Here's a new email you might have seen floating around: A Florida company offers "euthanasia cruises" on which terminally ill and suicidal passengers end their lives by jumping overboard.
Here's the text:
"A group of Florida businessmen has created a company called Euthanasia Cruises, Ltd. Each month the company takes 25 passengers on The Last Supper, a three-masted luxury sloop, for three days at sea before the passengers voluntarily end their lives by jumping into the ocean. Although a few passengers are terminally ill, most are able-bodied adults."
It's thoroughly debunked by Snopes but common sense will tell you that someone wishing to do themselves in can pick any cruise ship to do so. Indeed, every few weeks we read about someone on some cruise going overboard.
The latest was yesterday:
New York Post,
30 May 2006, He was not trying to kill himself.
So says the distraught wife of the Doylestown, Pa., man who ended a loud, public argument between the two - reportedly over his bar tab - by jumping from a Carnival Cruise ship into the waters between the Caribbean and New York City.
Paige Krishnamurthy, 39, told Carnival officials that her husband, Ramesh, 35, was shirtless and had downed four drinks when he flung himself off the balcony of their sixth-deck state room at about 1 a.m. Saturday - as their two boys, ages 5 and 3, gasped in horror.
As for the Euthanasia Cruise story, what good is a cruise that lets you jump overboard? Any decent cruise line will let you do that. What is needed is a company that will throw you overboard. That is worth paying for. Most of those sitting in old age homes and waiting for death to knock on their door are too timid to take any action themselves. They need someone to help them take the final plunge. I'm certain the only reason we in fact do not have genuine Euthanasia Cruises is precisely because we in America, except for Oregon, have not faced assisted suicide clearly and logically.
Just last Thursday Oregon's assisted suicide law was scrutinized in Senate hearing:
North County Times,
25 May 2006,
Oregon's assisted suicide law scrutinized in Senate hearing
Oregon Sen. Ron Wyden defended his state's first-in-the-nation assisted suicide law Thursday at a Senate hearing -- the first since the Supreme Court upheld Oregon's law in January.
Internationally the picture is brighter:
In 1984 the Dutch Supreme Court ruled voluntary euthanasia was acceptable, provided doctors followed strict guidelines.
In 1996 Australia's Northern Territory approved medically assisted suicide for the terminally ill. The measure was later overturned.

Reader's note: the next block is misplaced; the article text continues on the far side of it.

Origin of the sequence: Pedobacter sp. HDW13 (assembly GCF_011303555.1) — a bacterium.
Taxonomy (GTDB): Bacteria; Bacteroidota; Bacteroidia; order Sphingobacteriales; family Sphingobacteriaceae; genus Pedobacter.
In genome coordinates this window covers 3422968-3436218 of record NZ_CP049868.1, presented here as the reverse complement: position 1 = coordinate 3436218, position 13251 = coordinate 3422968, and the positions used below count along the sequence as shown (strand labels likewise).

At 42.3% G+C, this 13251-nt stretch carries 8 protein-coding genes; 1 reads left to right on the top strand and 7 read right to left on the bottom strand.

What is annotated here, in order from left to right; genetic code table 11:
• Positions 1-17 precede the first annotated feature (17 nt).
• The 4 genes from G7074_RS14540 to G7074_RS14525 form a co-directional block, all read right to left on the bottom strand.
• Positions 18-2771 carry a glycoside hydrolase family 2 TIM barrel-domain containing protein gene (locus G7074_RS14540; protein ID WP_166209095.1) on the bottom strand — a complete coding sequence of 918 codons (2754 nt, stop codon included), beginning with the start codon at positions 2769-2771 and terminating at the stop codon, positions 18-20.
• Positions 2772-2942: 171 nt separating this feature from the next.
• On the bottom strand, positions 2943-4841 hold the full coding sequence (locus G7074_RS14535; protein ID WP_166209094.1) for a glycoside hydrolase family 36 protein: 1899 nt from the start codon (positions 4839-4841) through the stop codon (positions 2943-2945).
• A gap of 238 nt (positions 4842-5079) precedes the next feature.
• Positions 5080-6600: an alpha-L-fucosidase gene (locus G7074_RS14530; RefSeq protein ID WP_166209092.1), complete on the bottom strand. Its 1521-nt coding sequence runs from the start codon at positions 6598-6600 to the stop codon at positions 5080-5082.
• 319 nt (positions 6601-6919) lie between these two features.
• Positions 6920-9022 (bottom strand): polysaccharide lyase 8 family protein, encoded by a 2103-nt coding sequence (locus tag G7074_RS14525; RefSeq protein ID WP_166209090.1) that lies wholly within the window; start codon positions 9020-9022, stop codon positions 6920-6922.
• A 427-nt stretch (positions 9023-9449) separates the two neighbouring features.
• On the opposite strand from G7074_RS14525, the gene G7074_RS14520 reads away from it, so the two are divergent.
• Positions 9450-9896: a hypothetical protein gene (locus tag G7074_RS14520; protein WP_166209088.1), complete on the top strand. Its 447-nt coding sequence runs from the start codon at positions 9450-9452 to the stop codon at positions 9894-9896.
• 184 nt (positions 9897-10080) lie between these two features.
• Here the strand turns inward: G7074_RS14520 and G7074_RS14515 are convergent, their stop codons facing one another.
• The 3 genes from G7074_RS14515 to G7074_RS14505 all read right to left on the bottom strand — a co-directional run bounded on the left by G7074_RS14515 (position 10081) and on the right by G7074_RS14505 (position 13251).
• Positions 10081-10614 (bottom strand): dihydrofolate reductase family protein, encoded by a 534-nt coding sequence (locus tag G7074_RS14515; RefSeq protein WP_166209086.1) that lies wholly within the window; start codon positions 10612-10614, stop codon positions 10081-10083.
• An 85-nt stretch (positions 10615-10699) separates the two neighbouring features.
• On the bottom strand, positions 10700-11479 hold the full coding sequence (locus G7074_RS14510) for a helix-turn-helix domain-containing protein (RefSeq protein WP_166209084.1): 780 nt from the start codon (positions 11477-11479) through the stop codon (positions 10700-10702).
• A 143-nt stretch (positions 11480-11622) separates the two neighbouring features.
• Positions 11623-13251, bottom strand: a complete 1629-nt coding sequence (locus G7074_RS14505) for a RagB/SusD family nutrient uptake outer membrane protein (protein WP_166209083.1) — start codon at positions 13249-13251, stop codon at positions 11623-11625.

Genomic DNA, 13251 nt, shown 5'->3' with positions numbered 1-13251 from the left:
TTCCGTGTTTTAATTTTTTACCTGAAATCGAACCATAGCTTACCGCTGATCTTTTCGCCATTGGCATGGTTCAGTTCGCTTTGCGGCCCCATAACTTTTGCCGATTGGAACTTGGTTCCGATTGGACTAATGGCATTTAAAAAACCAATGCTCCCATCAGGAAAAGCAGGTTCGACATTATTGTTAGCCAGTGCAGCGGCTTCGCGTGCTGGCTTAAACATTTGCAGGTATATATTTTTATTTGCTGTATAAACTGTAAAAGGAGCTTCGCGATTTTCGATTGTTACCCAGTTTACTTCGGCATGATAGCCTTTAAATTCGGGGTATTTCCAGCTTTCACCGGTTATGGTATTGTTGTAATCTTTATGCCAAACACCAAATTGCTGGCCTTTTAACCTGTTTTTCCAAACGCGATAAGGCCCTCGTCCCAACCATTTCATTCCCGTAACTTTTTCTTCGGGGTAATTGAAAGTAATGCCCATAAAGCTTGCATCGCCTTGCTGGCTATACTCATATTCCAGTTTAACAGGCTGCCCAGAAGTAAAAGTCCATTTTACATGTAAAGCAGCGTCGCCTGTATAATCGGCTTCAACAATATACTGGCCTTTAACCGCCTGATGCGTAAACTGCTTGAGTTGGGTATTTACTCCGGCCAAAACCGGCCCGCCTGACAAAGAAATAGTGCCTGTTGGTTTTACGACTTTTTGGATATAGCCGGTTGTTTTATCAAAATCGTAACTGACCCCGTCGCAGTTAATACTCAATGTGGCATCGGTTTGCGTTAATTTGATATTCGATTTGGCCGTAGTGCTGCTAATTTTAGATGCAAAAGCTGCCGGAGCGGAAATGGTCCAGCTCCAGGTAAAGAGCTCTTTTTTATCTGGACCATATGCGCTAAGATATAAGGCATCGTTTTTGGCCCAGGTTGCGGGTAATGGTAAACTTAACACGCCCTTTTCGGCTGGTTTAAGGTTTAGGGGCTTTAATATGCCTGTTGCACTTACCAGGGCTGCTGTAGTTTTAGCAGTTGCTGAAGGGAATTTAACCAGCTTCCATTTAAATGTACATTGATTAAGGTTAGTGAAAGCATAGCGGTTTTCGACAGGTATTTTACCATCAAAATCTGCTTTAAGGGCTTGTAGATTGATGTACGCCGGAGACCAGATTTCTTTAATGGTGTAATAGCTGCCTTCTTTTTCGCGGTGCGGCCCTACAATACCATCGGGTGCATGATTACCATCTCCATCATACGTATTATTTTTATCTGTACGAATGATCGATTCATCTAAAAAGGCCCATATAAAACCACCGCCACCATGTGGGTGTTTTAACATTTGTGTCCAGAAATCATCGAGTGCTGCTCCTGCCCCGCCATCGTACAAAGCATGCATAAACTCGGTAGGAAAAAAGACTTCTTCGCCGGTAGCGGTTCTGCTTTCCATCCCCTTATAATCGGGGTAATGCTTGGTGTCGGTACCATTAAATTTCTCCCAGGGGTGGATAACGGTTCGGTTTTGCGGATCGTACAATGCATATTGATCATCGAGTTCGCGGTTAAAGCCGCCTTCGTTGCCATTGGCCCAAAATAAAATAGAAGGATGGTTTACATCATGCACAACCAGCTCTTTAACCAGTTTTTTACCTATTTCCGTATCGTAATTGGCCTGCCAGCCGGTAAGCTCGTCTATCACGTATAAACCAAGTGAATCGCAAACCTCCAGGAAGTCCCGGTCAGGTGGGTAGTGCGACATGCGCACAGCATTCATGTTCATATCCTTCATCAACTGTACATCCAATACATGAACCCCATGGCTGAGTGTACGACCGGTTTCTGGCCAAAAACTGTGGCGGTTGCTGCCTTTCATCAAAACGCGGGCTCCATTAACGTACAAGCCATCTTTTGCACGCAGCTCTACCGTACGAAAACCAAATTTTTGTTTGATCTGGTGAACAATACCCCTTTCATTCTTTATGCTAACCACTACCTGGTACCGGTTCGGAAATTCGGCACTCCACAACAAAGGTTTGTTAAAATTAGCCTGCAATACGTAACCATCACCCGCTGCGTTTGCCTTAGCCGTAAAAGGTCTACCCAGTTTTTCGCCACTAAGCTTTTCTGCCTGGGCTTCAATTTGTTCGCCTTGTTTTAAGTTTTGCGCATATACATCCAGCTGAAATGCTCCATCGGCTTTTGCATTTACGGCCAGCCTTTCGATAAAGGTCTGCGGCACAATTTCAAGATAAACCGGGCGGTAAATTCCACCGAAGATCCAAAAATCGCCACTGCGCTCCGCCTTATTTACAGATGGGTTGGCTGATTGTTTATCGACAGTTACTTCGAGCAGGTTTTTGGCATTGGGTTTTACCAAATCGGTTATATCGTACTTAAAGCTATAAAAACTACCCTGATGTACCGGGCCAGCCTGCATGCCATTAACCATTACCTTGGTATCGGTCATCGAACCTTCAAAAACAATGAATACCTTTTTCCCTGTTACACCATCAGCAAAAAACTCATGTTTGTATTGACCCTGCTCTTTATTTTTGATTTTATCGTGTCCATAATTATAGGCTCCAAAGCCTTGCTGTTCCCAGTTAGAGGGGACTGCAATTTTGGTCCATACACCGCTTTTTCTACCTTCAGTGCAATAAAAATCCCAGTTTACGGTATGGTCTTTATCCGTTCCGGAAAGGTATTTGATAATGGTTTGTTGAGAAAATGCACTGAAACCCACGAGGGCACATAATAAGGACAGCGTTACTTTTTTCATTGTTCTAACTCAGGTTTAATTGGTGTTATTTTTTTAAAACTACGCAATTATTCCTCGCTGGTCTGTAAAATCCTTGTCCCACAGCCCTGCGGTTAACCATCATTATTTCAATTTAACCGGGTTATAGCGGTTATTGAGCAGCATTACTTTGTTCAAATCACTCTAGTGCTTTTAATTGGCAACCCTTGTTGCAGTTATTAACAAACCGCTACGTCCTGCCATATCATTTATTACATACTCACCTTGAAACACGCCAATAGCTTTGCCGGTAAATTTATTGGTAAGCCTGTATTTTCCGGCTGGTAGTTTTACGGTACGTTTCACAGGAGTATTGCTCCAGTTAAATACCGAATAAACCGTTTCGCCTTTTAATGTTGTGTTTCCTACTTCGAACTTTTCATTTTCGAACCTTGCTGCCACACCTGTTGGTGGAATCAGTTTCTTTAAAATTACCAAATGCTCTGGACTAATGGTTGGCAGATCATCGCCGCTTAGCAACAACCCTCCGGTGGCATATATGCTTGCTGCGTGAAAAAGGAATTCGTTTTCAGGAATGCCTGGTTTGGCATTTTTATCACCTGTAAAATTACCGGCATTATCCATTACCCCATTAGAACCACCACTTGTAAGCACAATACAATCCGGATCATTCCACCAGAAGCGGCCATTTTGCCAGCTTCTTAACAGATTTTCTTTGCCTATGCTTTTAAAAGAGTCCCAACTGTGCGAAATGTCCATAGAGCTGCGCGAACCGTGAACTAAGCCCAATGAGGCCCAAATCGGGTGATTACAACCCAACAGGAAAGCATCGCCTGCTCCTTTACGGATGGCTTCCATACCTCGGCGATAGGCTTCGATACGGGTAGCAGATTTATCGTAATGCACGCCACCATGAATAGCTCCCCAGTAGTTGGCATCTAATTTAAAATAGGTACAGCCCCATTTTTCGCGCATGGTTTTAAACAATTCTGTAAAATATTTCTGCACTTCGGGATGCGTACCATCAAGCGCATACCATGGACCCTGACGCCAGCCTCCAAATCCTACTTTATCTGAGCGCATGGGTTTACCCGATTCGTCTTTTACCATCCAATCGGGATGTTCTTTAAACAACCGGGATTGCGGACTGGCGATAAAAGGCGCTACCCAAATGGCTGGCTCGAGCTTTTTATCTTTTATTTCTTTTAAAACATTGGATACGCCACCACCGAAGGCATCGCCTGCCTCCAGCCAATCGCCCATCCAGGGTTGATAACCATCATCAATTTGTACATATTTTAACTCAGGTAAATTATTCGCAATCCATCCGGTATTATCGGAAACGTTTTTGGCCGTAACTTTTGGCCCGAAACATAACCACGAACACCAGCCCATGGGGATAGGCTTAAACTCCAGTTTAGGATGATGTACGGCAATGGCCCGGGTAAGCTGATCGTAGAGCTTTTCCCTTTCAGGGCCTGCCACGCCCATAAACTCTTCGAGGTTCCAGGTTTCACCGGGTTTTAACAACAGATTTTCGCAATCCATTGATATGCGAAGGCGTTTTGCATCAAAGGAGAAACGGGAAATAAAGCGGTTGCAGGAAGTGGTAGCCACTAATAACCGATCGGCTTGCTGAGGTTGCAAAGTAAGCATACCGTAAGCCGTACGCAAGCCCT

Active euthanasia is illegal in Switzerland, but doctors may help patients die who have given specific consent. Doctors may provide lethal drugs, but the patient must administer them.
In Colombia it is not a crime to help the terminally ill die, as long as the patient has given clear consent.
Various other nations, including Denmark, Singapore, and parts of the U.S., Canada, and Australia allow patients to refuse life-prolonging measures.
Measures to legalize euthanasia have been defeated by voters in Washington and California. While Oregon voters did approve such a law, it was later blocked in court only to be allowed in January of this year.
The UK and some other European nations, allow doctors to stop trying to prolong the life of a terminal patient. However, taking steps to actively end a patient's life is illegal.
Mercy killing is opposed by most Church groups as well as by Islam:
Euthanasia, mercy killing, and suicide are all strongly condemned by Islam. Meeting in Kuwait in 1981, the First International Conference on Islamic Medicine stated there is no justification for euthanasia or mercy killing for any reason.
Of course, for Islam, unmerciful killing is absolutely permitted.
Still, some in Europe are opposed to Holland's views on Euthanasia, just last month,
The Daily Standard,
Killing Babies, Compassionately
Italy's Parliamentary Affairs minister, Carlo Giovanardi, said during a radio debate: "Nazi legislation and Hitler's ideas are reemerging in Europe via Dutch euthanasia laws and the debate on how to kill ill children."
Unsurprisingly, the Dutch, ever prickly about international criticism of their peculiar institution, were outraged. Giovanardi's critique cut so deeply that even Dutch Prime Minister Jan Peter Balkenende felt the need to respond, sniffing, "This [Giovanardi's assertion] is scandalous and unacceptable. This is not the way to get along in Europe.